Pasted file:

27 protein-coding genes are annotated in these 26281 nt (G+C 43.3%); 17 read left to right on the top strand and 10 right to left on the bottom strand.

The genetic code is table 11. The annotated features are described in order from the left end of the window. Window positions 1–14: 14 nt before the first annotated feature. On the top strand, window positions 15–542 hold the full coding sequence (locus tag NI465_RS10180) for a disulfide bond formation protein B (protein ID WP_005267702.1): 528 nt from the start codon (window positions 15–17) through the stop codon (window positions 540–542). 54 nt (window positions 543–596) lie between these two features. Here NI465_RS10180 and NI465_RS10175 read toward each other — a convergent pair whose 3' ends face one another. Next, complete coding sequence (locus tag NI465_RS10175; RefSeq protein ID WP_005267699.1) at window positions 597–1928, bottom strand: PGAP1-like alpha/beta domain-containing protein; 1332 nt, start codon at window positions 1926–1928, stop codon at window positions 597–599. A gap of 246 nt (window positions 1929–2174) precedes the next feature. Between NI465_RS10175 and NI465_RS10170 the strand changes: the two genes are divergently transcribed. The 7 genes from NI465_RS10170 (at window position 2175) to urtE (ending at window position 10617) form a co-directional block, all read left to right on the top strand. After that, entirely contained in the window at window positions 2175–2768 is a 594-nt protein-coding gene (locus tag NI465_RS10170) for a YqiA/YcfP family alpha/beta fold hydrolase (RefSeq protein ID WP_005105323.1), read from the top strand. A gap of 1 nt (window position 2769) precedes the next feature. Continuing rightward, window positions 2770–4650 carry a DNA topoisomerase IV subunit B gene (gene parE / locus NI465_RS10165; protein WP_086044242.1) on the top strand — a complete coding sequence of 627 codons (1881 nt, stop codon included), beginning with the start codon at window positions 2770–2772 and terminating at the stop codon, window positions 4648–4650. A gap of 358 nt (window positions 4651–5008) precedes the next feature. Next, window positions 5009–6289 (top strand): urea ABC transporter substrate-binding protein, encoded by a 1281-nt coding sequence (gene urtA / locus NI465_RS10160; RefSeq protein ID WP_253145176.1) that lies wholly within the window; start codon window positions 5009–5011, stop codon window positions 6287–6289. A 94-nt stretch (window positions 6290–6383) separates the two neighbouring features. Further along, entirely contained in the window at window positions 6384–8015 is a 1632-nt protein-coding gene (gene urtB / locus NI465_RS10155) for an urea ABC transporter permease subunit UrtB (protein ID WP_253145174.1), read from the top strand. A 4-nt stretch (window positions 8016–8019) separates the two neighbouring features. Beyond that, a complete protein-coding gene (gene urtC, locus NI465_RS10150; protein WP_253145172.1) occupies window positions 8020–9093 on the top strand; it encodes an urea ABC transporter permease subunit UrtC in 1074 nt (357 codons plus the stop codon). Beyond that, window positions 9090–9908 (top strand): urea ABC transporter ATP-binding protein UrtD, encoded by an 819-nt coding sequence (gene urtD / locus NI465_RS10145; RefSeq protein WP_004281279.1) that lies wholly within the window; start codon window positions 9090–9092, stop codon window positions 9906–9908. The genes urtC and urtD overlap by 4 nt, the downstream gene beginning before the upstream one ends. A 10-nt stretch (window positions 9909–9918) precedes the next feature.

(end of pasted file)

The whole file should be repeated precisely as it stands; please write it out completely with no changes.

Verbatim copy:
27 protein-coding genes are annotated in these 26281 nt (G+C 43.3%); 17 read left to right on the top strand and 10 right to left on the bottom strand.

The genetic code is table 11. The annotated features are described in order from the left end of the window. Window positions 1–14: 14 nt before the first annotated feature. On the top strand, window positions 15–542 hold the full coding sequence (locus tag NI465_RS10180) for a disulfide bond formation protein B (protein ID WP_005267702.1): 528 nt from the start codon (window positions 15–17) through the stop codon (window positions 540–542). 54 nt (window positions 543–596) lie between these two features. Here NI465_RS10180 and NI465_RS10175 read toward each other — a convergent pair whose 3' ends face one another. Next, complete coding sequence (locus tag NI465_RS10175; RefSeq protein ID WP_005267699.1) at window positions 597–1928, bottom strand: PGAP1-like alpha/beta domain-containing protein; 1332 nt, start codon at window positions 1926–1928, stop codon at window positions 597–599. A gap of 246 nt (window positions 1929–2174) precedes the next feature. Between NI465_RS10175 and NI465_RS10170 the strand changes: the two genes are divergently transcribed. The 7 genes from NI465_RS10170 (at window position 2175) to urtE (ending at window position 10617) form a co-directional block, all read left to right on the top strand. After that, entirely contained in the window at window positions 2175–2768 is a 594-nt protein-coding gene (locus tag NI465_RS10170) for a YqiA/YcfP family alpha/beta fold hydrolase (RefSeq protein ID WP_005105323.1), read from the top strand. A gap of 1 nt (window position 2769) precedes the next feature. Continuing rightward, window positions 2770–4650 carry a DNA topoisomerase IV subunit B gene (gene parE / locus NI465_RS10165; protein WP_086044242.1) on the top strand — a complete coding sequence of 627 codons (1881 nt, stop codon included), beginning with the start codon at window positions 2770–2772 and terminating at the stop codon, window positions 4648–4650. A gap of 358 nt (window positions 4651–5008) precedes the next feature. Next, window positions 5009–6289 (top strand): urea ABC transporter substrate-binding protein, encoded by a 1281-nt coding sequence (gene urtA / locus NI465_RS10160; RefSeq protein ID WP_253145176.1) that lies wholly within the window; start codon window positions 5009–5011, stop codon window positions 6287–6289. A 94-nt stretch (window positions 6290–6383) separates the two neighbouring features. Further along, entirely contained in the window at window positions 6384–8015 is a 1632-nt protein-coding gene (gene urtB / locus NI465_RS10155) for an urea ABC transporter permease subunit UrtB (protein ID WP_253145174.1), read from the top strand. A 4-nt stretch (window positions 8016–8019) separates the two neighbouring features. Beyond that, a complete protein-coding gene (gene urtC, locus NI465_RS10150; protein WP_253145172.1) occupies window positions 8020–9093 on the top strand; it encodes an urea ABC transporter permease subunit UrtC in 1074 nt (357 codons plus the stop codon). Beyond that, window positions 9090–9908 (top strand): urea ABC transporter ATP-binding protein UrtD, encoded by an 819-nt coding sequence (gene urtD / locus NI465_RS10145; RefSeq protein WP_004281279.1) that lies wholly within the window; start codon window positions 9090–9092, stop codon window positions 9906–9908. The genes urtC and urtD overlap by 4 nt, the downstream gene beginning before the upstream one ends. A 10-nt stretch (window positions 9909–9918) precedes the next feature.